‘Bigger Party’ is Speedy Ortiz’s catchiest since ‘Taylor Swift’, and has an equally humdinging chorus/A+ life philosophy. On the latter Sadie Dupuis had “too many boyfriends to see you tonight”. ‘Bigger Party’ adds insult to injury: “I’m sorry for the time that I made out with all your friends/I’m really a shithead”. She’s enjoyably slackjawed and devoid of contrition, tormenting whatever loser from within Speedy’s menacing monolith of rumbling bass and knife-edge fretboard harmonics.
Laura Snapes, Features Editor
Austra’s doom-laden disco might seem a strange bedfellow for the pastel pomp of ’80s kings Duran Duran (who originally penned this track), but here Katie Stelmanis and co attempt to wring every drip of emotion from a song previously more suited to a late-night Cinzano at a Majorcan beach bar. “Such a lonely place/This room without your face”, coos Katie like the saddest girl on the dancefloor. Someone get the woman a drink.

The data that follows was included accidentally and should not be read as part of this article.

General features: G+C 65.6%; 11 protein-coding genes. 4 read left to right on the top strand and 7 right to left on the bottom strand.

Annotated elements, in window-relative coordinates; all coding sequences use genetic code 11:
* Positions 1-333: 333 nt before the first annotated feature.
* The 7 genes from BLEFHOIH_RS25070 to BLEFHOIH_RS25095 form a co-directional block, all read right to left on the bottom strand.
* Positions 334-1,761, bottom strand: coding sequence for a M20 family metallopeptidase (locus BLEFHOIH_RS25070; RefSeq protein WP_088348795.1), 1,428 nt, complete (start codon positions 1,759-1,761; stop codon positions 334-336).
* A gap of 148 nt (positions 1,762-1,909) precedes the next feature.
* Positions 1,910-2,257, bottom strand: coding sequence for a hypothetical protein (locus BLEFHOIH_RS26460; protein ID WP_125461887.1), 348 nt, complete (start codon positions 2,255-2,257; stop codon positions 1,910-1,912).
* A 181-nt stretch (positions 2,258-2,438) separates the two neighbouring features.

Lisa Wright, writer
“I’m drunk, I’m giving up/I’m afraid I’ve become stuck”, sings Bloody Knees’ frontman Bradley Griffiths with a sigh. His solution? “Try to push it from my mind” by joining up with his bandmates and bashing out some searing riffs, getting lost in a cloud of pop-punk escapism. There’s plenty more to lose yourself in on the way too as the Cambridge group prepare to release their upcoming EP ‘Stitches’ (out August 25).
Rhian Daly, Assistant Reviews Editor
After last year’s grizzled acoustic covers album ‘Imitations’ you’d be forgiven for thinking that Mark Lanegan was starting to turn grey, but this hypnotic new track is proof that the grunge godfather can still lay down an anthem. With hypnotic, kraut-influenced drums and the ever-identifiable production wizardry of fellow Queens Of The Stone Age collaborator Alain Johannes, ‘Sad Lover’ is instantly infectious, recalling Primal Scream’s ‘Country Girl’ through its melodic guitars.